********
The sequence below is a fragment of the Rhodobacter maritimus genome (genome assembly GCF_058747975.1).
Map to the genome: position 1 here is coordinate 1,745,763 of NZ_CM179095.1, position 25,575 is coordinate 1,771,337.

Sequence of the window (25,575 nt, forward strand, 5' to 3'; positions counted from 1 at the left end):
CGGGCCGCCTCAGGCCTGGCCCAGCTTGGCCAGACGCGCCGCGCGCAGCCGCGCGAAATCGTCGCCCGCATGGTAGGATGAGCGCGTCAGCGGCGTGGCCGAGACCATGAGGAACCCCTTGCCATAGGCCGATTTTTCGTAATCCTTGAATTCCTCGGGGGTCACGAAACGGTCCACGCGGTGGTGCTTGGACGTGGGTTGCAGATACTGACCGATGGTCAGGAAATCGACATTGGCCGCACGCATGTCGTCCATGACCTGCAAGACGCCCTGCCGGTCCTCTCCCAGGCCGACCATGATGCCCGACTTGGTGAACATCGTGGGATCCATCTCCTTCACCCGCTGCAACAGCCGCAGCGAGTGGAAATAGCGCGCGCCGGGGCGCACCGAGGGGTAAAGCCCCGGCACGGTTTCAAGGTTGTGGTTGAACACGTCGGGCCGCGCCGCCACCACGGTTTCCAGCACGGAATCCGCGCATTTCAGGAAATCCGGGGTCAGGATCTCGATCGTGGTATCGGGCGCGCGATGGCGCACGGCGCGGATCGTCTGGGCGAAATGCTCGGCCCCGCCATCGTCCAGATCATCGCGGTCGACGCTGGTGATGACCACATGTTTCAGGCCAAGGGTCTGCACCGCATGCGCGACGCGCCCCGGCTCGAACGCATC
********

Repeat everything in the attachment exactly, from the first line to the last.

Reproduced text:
The sequence below is a fragment of the Rhodobacter maritimus genome (genome assembly GCF_058747975.1).
Map to the genome: position 1 here is coordinate 1,745,763 of NZ_CM179095.1, position 25,575 is coordinate 1,771,337.

Sequence of the window (25,575 nt, forward strand, 5' to 3'; positions counted from 1 at the left end):
CGGGCCGCCTCAGGCCTGGCCCAGCTTGGCCAGACGCGCCGCGCGCAGCCGCGCGAAATCGTCGCCCGCATGGTAGGATGAGCGCGTCAGCGGCGTGGCCGAGACCATGAGGAACCCCTTGCCATAGGCCGATTTTTCGTAATCCTTGAATTCCTCGGGGGTCACGAAACGGTCCACGCGGTGGTGCTTGGACGTGGGTTGCAGATACTGACCGATGGTCAGGAAATCGACATTGGCCGCACGCATGTCGTCCATGACCTGCAAGACGCCCTGCCGGTCCTCTCCCAGGCCGACCATGATGCCCGACTTGGTGAACATCGTGGGATCCATCTCCTTCACCCGCTGCAACAGCCGCAGCGAGTGGAAATAGCGCGCGCCGGGGCGCACCGAGGGGTAAAGCCCCGGCACGGTTTCAAGGTTGTGGTTGAACACGTCGGGCCGCGCCGCCACCACGGTTTCCAGCACGGAATCCGCGCATTTCAGGAAATCCGGGGTCAGGATCTCGATCGTGGTATCGGGCGCGCGATGGCGCACGGCGCGGATCGTCTGGGCGAAATGCTCGGCCCCGCCATCGTCCAGATCATCGCGGTCGACGCTGGTGATGACCACATGTTTCAGGCCAAGGGTCTGCACCGCATGCGCGACGCGCCCCGGCTCGAACGCATC